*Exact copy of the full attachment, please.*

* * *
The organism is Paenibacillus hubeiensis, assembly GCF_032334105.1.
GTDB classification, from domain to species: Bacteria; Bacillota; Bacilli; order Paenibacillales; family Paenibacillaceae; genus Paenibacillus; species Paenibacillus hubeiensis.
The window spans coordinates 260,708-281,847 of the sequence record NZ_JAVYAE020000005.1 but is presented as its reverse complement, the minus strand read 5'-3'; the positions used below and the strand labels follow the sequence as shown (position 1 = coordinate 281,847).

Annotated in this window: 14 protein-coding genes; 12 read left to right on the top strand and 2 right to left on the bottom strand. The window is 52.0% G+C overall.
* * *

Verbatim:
The organism is Paenibacillus hubeiensis, assembly GCF_032334105.1.
GTDB classification, from domain to species: Bacteria; Bacillota; Bacilli; order Paenibacillales; family Paenibacillaceae; genus Paenibacillus; species Paenibacillus hubeiensis.
The window spans coordinates 260,708-281,847 of the sequence record NZ_JAVYAE020000005.1 but is presented as its reverse complement, the minus strand read 5'-3'; the positions used below and the strand labels follow the sequence as shown (position 1 = coordinate 281,847).

Annotated in this window: 14 protein-coding genes; 12 read left to right on the top strand and 2 right to left on the bottom strand. The window is 52.0% G+C overall.